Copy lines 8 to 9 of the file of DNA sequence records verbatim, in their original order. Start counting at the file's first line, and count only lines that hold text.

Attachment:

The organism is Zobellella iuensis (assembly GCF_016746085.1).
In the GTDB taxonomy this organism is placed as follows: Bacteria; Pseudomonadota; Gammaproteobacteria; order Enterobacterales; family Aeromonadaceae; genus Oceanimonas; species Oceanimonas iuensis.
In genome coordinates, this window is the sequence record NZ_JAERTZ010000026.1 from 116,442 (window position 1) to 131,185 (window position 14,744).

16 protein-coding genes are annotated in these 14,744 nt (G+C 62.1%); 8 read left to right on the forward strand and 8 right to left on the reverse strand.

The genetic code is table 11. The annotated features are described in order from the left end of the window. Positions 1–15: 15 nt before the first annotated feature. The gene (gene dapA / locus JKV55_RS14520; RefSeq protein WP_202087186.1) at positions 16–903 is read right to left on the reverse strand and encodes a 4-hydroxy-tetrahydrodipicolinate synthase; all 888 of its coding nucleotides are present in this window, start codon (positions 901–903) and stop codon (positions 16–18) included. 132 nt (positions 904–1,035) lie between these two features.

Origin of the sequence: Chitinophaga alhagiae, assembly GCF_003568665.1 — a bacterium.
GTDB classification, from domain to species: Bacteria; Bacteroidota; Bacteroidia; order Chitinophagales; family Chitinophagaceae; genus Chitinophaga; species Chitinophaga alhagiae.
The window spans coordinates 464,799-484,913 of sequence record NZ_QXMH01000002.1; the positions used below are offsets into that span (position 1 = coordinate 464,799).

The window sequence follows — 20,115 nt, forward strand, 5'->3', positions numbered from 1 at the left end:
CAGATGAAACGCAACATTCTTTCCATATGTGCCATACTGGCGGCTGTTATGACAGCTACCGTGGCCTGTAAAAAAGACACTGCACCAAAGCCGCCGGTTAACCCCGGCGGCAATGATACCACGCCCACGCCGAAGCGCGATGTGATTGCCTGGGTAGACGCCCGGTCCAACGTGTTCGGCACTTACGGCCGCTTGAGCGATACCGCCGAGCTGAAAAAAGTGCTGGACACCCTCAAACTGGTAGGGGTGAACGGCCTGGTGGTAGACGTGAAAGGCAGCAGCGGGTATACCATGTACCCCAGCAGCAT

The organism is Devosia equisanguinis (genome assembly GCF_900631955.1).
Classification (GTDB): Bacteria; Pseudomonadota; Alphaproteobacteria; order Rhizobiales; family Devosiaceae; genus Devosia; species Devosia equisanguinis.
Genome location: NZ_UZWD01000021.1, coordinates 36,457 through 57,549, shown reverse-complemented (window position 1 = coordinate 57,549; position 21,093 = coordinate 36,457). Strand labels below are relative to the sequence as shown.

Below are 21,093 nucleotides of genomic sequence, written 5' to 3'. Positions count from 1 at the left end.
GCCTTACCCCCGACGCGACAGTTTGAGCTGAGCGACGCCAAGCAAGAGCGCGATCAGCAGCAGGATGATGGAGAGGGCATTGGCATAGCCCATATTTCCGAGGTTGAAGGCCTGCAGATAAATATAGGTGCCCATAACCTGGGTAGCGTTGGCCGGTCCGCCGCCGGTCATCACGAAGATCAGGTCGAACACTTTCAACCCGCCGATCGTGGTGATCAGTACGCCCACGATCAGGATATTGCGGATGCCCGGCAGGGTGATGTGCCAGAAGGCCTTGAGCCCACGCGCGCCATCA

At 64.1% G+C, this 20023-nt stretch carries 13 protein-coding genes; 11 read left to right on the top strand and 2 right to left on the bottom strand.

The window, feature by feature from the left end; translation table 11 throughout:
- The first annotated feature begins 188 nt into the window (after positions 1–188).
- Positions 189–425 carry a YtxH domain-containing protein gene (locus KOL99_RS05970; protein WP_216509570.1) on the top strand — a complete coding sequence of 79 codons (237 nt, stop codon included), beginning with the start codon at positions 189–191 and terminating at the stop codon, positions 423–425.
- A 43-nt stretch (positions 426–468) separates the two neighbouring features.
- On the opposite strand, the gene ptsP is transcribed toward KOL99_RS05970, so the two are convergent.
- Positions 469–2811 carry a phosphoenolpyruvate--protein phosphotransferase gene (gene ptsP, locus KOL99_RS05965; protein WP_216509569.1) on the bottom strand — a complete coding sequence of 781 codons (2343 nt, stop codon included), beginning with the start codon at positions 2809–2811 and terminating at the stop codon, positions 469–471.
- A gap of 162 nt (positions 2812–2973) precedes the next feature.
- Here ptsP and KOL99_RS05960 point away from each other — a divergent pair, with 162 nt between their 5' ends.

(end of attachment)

The window spans coordinates 464,799-484,913 of sequence record NZ_QXMH01000002.1; the positions used below are offsets into that span (position 1 = coordinate 464,799).

The window sequence follows — 20,115 nt, forward strand, 5'->3', positions numbered from 1 at the left end: